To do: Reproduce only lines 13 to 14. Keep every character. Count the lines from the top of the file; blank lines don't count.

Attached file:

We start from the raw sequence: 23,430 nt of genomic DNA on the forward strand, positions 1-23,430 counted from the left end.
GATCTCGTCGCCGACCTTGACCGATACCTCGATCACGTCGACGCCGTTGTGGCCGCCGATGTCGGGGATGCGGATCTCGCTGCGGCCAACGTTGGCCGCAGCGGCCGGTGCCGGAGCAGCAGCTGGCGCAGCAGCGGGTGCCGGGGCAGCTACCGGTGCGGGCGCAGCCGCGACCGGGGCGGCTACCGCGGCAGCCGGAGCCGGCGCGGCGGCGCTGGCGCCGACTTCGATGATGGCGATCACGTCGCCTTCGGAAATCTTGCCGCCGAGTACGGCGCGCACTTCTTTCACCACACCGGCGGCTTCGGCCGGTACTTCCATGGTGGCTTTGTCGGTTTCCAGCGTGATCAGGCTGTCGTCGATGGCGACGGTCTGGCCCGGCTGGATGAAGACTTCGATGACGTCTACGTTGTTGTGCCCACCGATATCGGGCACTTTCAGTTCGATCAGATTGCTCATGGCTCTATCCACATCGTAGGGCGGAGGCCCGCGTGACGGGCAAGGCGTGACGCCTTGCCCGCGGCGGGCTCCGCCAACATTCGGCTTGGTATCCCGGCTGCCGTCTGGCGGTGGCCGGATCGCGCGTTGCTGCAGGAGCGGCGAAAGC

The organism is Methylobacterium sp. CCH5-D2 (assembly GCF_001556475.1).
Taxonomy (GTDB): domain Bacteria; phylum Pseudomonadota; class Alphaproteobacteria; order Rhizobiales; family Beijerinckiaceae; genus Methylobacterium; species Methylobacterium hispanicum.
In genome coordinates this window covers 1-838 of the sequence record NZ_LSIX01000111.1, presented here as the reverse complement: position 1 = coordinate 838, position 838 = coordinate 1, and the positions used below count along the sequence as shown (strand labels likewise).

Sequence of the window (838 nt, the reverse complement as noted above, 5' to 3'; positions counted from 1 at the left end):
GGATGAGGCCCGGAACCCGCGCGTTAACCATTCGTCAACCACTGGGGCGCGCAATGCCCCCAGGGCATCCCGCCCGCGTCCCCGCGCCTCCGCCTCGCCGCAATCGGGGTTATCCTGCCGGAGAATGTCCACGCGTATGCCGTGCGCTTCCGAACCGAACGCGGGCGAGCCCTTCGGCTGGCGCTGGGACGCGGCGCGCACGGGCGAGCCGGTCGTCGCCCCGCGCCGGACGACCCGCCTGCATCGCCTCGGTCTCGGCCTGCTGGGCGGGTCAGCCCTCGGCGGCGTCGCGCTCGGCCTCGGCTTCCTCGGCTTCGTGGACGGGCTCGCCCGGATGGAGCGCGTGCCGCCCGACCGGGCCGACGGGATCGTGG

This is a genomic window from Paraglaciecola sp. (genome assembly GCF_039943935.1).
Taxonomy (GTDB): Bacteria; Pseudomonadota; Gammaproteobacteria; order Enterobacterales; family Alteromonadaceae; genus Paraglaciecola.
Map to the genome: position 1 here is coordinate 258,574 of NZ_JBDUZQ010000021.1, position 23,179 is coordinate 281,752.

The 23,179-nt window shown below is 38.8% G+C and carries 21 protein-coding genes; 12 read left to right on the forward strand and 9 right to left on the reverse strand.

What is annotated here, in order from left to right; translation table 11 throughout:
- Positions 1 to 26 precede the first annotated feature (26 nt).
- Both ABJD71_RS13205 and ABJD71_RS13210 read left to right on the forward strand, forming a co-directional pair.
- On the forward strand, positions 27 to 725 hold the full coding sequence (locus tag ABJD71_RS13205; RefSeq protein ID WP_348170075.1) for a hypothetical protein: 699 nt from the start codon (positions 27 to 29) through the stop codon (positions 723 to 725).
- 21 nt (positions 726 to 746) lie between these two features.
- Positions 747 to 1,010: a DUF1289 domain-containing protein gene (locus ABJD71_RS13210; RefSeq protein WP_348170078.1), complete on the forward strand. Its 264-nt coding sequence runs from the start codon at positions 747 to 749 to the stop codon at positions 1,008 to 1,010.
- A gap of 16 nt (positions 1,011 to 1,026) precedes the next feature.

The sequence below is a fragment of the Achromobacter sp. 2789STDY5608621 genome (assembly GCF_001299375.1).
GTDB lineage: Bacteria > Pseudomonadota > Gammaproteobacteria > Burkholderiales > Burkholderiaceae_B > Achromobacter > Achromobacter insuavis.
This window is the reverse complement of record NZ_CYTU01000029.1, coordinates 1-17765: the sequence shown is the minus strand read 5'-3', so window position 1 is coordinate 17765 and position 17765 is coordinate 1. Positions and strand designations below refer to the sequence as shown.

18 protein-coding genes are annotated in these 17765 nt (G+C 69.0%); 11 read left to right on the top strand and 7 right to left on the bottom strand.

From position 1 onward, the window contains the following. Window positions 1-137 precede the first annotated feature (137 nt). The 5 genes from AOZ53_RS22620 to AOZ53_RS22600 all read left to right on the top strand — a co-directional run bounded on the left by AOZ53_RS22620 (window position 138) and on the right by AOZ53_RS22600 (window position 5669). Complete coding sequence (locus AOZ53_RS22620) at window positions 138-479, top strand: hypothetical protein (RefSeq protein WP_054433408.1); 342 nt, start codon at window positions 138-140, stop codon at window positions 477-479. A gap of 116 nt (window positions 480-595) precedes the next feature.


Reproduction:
- Positions 1 to 26 precede the first annotated feature (26 nt).
- Both ABJD71_RS13205 and ABJD71_RS13210 read left to right on the forward strand, forming a co-directional pair.